The United Nations General Assembly elected this week Chad, Chile, Lithuania, Nigeria and Saudi Arabia to serve as non-permanent members on the Security Council for two-year terms beginning on 1 January 2014. The five countries obtained the required two-thirds majority of those Member States present and voting in the 193-member Assembly.
Elected in one round of secret balloting, they will replace Azerbaijan, Guatemala, Morocco, Pakistan and Togo, whose terms will conclude at the end of this year.
The five permanent Council members, which each wield the power of veto, are China, France, Russia, the United Kingdom and the United States. Non-permanent members Argentina, Australia, Luxembourg, the Republic of Korea and Rwanda will remain on the Council until the end of 2014.
However while the voting process was non contentious in the General Assembly it sparked immediate controversy from human rights associations and Saudi Arabia surprised by rejecting to take the rotating seat in protest over what it described as the Security Council’s double standards that it says hampers the world body's ability to end conflicts such as the Syrian civil war.
Likewise Philippe Bolopion, director of U.N. Human Rights Watch, condemned the membership of Chad, Saudi Arabia and Nigeria. “Chad should put an end to the recruitment of child soldiers, which earned it a spot on the U.N. list of shame,” he told the media “Saudi Arabia should end its crackdown on human rights activists and grant women their full rights.”
He also criticized Nigeria’s membership, saying the country should “end chronic abuse by security forces and better protect civilians in the north” from terrorists.
Chile’s election went unscathed and was evidence of Latin America and Caribbean Region (GRULAC) unity since it was publicly known as far back as April 2013, after the officially confirmed support of all member nations, including Peru and Bolivia, with whom Chile has long standing diplomatic disputes.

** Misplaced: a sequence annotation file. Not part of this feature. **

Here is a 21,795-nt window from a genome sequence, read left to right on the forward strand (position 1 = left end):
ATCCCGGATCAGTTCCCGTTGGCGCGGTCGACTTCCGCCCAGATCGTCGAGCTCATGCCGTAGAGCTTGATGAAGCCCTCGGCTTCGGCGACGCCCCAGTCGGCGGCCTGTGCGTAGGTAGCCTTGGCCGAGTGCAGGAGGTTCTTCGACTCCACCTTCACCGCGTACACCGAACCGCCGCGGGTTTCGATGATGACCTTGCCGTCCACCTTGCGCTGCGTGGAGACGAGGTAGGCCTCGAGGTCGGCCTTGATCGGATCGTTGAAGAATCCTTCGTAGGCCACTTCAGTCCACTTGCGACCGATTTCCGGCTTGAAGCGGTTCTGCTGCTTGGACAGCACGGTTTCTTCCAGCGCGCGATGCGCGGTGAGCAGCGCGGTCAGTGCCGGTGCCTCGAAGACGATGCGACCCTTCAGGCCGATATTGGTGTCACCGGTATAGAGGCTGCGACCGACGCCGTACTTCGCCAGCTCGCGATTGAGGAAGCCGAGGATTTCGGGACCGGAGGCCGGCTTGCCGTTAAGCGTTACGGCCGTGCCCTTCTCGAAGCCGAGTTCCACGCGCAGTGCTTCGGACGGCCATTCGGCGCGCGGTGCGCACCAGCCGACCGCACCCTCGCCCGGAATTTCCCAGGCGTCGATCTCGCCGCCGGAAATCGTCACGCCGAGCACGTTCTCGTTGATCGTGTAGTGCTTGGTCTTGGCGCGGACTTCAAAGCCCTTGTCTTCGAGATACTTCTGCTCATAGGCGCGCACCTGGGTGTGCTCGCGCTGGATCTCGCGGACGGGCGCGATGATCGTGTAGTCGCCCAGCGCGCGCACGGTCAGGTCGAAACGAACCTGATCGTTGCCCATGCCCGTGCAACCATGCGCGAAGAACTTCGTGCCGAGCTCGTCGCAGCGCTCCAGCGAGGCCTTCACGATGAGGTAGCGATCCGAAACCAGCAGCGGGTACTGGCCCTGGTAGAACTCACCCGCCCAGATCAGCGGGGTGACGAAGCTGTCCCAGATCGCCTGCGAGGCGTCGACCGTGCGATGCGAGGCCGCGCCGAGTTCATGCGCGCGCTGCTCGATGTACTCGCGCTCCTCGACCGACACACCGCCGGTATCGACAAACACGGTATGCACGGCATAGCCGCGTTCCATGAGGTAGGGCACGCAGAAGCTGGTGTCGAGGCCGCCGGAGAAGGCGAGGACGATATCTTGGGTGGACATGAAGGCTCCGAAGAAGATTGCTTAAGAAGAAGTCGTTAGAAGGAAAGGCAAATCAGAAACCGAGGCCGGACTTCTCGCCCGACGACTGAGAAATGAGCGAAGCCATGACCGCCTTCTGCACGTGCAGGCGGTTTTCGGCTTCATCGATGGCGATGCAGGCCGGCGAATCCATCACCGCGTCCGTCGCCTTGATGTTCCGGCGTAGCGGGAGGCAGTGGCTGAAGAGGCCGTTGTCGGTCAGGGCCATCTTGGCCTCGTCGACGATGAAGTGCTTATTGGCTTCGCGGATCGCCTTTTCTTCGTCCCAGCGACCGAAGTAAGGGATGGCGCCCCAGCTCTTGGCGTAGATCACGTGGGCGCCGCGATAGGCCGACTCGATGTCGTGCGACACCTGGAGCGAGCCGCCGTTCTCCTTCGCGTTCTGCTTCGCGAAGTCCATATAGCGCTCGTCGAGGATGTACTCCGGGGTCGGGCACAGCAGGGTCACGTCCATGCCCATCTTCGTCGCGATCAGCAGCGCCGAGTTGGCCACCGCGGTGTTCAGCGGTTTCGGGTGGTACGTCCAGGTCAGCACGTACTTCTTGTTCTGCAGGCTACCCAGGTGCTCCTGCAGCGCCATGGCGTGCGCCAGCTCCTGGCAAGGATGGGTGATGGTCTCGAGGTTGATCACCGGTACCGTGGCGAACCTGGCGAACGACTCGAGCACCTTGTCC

However, Peru Foreign Minister Rafael Roncagliolo stated that his country’s support of Chile was the result of a long existing pact between Latin American nations brought upon by Venezuela and Guatemala’s controversial bid in 2006.
“In 2006 there were countless rounds of tied votes to choose the Latin American member for the Security Council” he told press last May. “We gave an awful example. After that date a procedure was agreed for which Latin American countries were going to alternate in a certain order so as not to repeat that spectacle: the order is Chile, Venezuela, Uruguay, Bolivia and Peru. This is not a decision that has been made on the spot but it is a commitment from a while ago, one to which we will stick.”
A total of 47 rounds of unsuccessful voting rounds occurred in 2006 over candidates Guatemala — a staunch U.S. ally — and Venezuela, who under the presidency of Hugo Chávez, mounted a significant international campaign for its bid, which it portrayed as an alternative to U.S. hegemony. The vote ended in both candidates pulling out of the bid and the election of Panama as a compromise candidate.
Out of the 191 member countries that participated in the vote for the Latin American and Caribbean region, for which Chile was the sole candidate, 186 countries voted in favor and five countries abstained, providing the two-thirds majority on the first round, removing the need for any further rounds.
Nigeria, like Chile, has served four terms before in the Security Council, making these two countries the only candidates with past experience on the council.(UN & Santiago Times)